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Islamic pageant

27 March 2015

iStock

"I HADN'T realised how British I am." This statement, no doubt music to the ears of Nigel Farage, came from a source unlikely to cause him unalloyed delight: the UK entry to the World Muslimah contest, Dina Torkia.

Muslim Miss World (BBC3, Thursday of last week) was the contestant's video diary, and raised more serious questions than I expected. Mrs Torkia sees her work as helping, with her online clothes business, in the struggle faced by young female Muslims in Britain: namely, how they can remain true to their faith and its teachings, while dressing attractively and enjoying, modestly, their youth and beauty.

Entering the competition would, she thought, help her in this task. Immediately, she was faced by confrontations within Islam: more conservative Muslims in the UK were outraged that she should do such a thing, and posted offensive messages on her website.

She assumed that she would find Indonesia, the location of the competition and home to the world's largest Muslim population, far more circumscribed - but found instead that she was the one shocked by women singing in public; and by being expected to stay in a house whose residents included a man (she checked with her husband, and he forbade it). So she learned that the proper modesty required of good Muslims is capable of wide cultural variation, and that she was not always on the liberal side of the line.

Her Britishness revealed itself in shock at the lack of transparency in the way the contest was organised; by what she saw as exploitation of children (the final judgement was made by 50 supposedly orphan children - most of whom were asleep by the time their big moment came); and by how unwilling she was to accept all of this meekly, unlike the native competitors.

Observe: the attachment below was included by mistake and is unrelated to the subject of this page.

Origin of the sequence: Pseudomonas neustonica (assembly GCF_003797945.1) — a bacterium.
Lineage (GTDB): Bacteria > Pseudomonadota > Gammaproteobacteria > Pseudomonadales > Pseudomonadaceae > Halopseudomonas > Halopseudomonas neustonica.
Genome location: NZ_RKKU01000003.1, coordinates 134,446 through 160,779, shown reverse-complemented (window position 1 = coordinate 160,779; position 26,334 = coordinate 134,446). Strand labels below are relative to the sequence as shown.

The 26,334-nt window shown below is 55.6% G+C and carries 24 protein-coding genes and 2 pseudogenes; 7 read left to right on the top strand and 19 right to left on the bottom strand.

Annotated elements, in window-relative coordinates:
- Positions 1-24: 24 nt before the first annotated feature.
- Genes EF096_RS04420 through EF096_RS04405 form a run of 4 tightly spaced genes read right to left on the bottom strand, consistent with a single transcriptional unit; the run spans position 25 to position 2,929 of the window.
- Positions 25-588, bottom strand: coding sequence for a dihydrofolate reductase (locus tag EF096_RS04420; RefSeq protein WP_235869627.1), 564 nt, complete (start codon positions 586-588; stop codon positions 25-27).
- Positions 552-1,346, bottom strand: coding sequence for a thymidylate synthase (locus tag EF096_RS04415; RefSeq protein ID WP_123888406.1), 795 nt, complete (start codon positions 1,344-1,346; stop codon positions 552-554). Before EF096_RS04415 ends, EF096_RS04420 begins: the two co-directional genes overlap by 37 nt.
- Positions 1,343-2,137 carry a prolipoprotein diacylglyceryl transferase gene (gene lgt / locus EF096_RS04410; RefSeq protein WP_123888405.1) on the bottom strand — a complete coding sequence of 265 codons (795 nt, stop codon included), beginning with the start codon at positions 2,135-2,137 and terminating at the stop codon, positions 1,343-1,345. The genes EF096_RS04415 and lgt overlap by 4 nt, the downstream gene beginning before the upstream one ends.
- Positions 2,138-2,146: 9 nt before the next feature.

It was considered essential to judge the girls' social concern and faith - giving some substance, I suppose, to the vacuous hope for "world peace" traditionally voiced by beauty queens. Reading from the Qur'an was one section of the competition; and I don't imagine that, for example, Miss World contestants are expected to rise daily at 3 a.m. for prayers. Mrs Torkia didn't win, but on this showing she is feisty and reflective, representing a key part in that constant redefinition of Britishness which involves us all.

The eve of Passion Sunday found one passion play on TV: in BBC4's Inspector Montalbano. I do not much like this crime series, but many friends do; so I felt I should give it a second chance. The plot last Saturday was as crime-thriller-conventional as I remembered; but there were moments of serious deliberation and moral complexity to add substance to the glorious Sicilian locations.

The clownish constable Catarella (whose imbecility is one of the reasons I find the show unappealing) portrayed Judas in the local drama society - and did it well. A dismembered body had been found in a place called the Potters' Field, and had been cut up into 30 pieces - geddit? So religion found its way into the script, which was shot through with that other staple of the genre: passion of a somewhat different, Mediterranean, sultry aspect.

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